The New York law, according to the article, is about landlords, employers, and people with whom you have a business relationship, if they are clearly abusive in their refusal to treat you as you want to be treated, creating a hostile business relationship. Quote:

Examples of Violations
a. Intentional or repeated refusal to use an individual’s preferred name, pronoun or title. For example, repeatedly calling a transgender woman “him” or “Mr.” after she has made clear which pronouns and title she uses …

Covered entities may avoid violations of the NYCHRL by creating a policy of asking everyone what their preferred gender pronoun is so that no individual is singled out for such questions and by updating their systems to allow all individuals to self-identify their names and genders. They should not limit the options for identification to male and female only.


The article then goes on to whine about being "forced" to treat people with respect, in a surprisingly similar tone of voice, so to speak, to the stuff I used to hear my grandparent's generation whine about when discussing the fact that black people could no longer be legally treated badly by public businesses, landlords, etc.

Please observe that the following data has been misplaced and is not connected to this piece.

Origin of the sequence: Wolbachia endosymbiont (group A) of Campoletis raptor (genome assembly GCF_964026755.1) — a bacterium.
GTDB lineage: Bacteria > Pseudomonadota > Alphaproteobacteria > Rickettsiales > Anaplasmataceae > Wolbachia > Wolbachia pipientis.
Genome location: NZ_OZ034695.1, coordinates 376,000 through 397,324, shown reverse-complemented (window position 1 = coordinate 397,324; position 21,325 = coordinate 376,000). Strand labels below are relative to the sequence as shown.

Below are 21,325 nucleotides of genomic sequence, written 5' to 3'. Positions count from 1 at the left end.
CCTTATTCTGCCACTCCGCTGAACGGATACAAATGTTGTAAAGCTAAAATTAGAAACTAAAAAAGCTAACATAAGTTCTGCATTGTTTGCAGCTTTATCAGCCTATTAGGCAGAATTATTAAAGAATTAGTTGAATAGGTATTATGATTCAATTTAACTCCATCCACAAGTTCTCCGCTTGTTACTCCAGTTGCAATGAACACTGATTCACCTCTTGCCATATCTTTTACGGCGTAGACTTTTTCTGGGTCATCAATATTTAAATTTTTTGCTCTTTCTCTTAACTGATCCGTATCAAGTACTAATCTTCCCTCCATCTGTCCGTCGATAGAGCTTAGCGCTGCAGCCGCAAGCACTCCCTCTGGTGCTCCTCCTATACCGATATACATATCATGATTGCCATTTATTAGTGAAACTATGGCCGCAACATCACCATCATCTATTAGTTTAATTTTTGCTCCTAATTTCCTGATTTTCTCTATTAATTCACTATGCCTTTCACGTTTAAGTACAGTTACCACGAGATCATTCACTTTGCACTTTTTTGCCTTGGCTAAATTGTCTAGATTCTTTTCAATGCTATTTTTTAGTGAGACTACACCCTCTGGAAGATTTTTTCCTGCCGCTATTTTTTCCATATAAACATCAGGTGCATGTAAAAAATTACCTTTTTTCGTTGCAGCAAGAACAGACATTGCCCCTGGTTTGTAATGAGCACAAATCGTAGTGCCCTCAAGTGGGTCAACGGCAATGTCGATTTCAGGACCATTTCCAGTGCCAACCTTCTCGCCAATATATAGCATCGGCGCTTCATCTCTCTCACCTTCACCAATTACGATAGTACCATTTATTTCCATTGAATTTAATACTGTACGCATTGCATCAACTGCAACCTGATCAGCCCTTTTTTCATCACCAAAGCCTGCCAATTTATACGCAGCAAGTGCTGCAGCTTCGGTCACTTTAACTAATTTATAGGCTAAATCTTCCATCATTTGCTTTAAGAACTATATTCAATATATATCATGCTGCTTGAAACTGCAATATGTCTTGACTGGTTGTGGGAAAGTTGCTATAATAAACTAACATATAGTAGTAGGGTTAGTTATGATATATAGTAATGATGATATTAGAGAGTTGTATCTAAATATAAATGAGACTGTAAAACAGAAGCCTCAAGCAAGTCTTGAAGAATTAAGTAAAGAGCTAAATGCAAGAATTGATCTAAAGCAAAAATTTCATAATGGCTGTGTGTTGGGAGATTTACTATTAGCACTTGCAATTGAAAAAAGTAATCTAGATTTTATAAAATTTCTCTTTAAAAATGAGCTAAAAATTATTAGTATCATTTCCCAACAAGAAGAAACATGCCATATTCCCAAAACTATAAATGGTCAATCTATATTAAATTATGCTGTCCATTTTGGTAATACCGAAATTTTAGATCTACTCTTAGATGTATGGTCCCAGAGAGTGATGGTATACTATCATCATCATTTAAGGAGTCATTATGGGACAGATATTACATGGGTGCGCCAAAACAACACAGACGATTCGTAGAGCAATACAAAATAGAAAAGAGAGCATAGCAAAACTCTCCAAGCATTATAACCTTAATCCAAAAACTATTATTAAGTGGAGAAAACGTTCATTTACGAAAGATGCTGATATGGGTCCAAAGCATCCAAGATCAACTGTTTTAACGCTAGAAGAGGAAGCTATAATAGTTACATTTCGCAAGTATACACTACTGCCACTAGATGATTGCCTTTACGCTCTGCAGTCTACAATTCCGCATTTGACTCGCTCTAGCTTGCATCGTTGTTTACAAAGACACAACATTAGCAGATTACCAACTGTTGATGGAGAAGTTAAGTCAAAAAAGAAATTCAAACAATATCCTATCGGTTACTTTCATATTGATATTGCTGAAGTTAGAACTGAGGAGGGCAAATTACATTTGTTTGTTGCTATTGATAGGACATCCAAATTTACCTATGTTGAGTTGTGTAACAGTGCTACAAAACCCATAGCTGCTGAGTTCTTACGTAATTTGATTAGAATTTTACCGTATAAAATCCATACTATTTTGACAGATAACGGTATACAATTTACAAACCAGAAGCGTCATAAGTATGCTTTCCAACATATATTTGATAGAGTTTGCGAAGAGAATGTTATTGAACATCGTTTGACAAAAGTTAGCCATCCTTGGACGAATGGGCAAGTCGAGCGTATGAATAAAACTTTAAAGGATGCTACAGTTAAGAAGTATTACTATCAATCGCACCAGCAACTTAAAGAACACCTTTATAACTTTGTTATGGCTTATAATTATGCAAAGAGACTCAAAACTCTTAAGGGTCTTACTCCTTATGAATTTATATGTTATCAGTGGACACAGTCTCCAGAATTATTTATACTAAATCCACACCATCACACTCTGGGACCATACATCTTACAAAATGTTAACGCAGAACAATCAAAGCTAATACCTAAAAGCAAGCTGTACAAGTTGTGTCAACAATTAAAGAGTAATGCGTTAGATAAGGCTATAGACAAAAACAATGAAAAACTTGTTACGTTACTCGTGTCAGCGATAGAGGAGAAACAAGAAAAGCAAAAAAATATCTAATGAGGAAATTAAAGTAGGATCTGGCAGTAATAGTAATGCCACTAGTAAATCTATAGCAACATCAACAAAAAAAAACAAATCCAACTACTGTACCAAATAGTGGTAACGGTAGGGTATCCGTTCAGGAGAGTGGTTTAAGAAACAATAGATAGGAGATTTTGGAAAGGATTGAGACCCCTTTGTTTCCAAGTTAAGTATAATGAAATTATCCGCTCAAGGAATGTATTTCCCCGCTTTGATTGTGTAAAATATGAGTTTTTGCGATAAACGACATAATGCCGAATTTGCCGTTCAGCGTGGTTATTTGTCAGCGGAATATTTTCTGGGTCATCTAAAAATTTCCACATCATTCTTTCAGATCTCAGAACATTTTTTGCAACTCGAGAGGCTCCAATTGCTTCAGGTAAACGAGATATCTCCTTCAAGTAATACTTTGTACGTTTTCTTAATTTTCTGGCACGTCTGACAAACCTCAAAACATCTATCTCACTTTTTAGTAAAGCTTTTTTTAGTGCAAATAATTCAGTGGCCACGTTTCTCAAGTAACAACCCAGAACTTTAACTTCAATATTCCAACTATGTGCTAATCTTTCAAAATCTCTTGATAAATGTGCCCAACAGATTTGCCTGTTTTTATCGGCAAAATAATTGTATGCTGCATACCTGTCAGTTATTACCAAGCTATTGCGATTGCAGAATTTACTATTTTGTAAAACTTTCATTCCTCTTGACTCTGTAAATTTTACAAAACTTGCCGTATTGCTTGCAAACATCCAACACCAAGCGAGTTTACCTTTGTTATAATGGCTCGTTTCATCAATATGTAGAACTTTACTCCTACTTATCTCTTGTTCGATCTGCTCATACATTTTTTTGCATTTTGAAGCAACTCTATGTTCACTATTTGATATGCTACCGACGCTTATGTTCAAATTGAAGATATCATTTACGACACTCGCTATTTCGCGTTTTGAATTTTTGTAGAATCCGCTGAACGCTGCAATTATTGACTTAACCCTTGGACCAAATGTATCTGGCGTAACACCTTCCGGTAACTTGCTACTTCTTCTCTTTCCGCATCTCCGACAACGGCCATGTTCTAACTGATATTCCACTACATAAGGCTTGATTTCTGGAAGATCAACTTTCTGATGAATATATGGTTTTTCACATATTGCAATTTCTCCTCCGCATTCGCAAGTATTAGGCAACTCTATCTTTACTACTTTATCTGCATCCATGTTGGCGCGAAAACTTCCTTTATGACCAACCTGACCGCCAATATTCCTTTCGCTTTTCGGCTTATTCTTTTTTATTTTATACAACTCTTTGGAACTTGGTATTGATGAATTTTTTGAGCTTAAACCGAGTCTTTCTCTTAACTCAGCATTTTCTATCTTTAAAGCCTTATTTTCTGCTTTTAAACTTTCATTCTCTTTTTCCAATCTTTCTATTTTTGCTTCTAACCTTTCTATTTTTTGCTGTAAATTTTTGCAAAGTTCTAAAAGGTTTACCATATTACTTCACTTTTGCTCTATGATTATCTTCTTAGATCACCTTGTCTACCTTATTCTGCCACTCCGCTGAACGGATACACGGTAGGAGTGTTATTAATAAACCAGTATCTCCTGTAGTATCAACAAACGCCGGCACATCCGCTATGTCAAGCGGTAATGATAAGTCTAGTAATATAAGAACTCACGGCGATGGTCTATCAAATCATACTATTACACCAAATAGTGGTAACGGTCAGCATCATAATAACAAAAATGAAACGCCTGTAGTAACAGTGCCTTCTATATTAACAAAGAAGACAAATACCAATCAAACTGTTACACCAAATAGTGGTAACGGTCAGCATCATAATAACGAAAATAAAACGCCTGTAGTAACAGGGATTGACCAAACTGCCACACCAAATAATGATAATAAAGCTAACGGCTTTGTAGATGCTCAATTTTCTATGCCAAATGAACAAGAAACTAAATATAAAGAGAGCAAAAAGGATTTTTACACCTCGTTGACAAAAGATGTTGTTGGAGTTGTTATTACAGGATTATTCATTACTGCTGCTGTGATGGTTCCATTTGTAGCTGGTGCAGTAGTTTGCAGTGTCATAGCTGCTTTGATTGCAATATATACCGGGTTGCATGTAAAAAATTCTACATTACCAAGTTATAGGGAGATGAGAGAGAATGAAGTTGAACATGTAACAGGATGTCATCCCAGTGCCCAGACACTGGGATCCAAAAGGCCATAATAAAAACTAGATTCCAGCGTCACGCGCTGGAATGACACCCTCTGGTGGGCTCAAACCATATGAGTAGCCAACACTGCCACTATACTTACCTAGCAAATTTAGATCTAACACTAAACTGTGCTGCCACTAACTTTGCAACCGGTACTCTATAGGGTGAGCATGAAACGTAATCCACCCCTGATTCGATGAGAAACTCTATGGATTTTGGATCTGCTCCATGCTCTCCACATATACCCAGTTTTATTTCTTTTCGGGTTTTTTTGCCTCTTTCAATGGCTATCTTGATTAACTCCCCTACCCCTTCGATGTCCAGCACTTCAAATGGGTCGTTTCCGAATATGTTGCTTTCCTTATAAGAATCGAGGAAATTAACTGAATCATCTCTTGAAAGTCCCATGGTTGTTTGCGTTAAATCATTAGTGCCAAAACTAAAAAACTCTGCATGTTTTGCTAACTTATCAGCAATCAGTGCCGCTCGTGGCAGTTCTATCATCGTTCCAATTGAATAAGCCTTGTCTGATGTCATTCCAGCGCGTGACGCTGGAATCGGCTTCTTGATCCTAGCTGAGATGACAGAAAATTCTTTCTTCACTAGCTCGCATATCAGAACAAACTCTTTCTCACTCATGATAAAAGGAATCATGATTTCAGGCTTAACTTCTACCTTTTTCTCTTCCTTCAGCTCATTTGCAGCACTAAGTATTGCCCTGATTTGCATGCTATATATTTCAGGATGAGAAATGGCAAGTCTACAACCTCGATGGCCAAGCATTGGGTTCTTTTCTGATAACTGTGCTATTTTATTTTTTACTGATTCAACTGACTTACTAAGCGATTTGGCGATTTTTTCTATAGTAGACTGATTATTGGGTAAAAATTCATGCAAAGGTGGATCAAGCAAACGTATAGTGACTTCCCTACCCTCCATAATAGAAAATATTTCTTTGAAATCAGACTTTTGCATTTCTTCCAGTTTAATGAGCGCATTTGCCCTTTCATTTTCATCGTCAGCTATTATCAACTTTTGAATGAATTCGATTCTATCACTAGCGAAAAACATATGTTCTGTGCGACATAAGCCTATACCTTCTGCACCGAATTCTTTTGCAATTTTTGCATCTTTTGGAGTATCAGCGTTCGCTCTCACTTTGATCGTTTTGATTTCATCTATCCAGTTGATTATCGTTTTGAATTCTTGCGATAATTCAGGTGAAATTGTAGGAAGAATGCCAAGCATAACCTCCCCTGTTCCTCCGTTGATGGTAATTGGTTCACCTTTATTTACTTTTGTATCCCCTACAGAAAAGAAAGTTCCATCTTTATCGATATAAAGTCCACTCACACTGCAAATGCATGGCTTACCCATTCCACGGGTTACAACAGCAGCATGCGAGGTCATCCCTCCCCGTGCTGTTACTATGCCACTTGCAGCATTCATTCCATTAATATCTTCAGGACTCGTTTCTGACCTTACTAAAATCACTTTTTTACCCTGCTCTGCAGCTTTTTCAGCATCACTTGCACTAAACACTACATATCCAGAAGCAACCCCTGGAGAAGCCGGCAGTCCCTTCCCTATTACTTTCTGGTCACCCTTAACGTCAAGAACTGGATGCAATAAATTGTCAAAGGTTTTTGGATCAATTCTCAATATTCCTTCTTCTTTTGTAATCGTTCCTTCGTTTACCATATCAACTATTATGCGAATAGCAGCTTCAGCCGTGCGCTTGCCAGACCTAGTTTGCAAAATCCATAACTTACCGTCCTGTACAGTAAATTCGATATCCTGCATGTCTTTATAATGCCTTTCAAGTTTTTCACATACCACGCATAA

None of that is an infringement on what an individual can say or think, only on how they must be treated in public accommodations. This is hardly a new area of law, but rather just a new type of person who falls under the umbrella of "you may not legally treat them the way you want to treat them, you bigoted fuck".

My question for you is why do you think landlords, businesses, etc., should be able to be disrespectful to trans* persons?

I will, of course, freely admit my mistake if you furnish an example of public, individual speech being legislated against.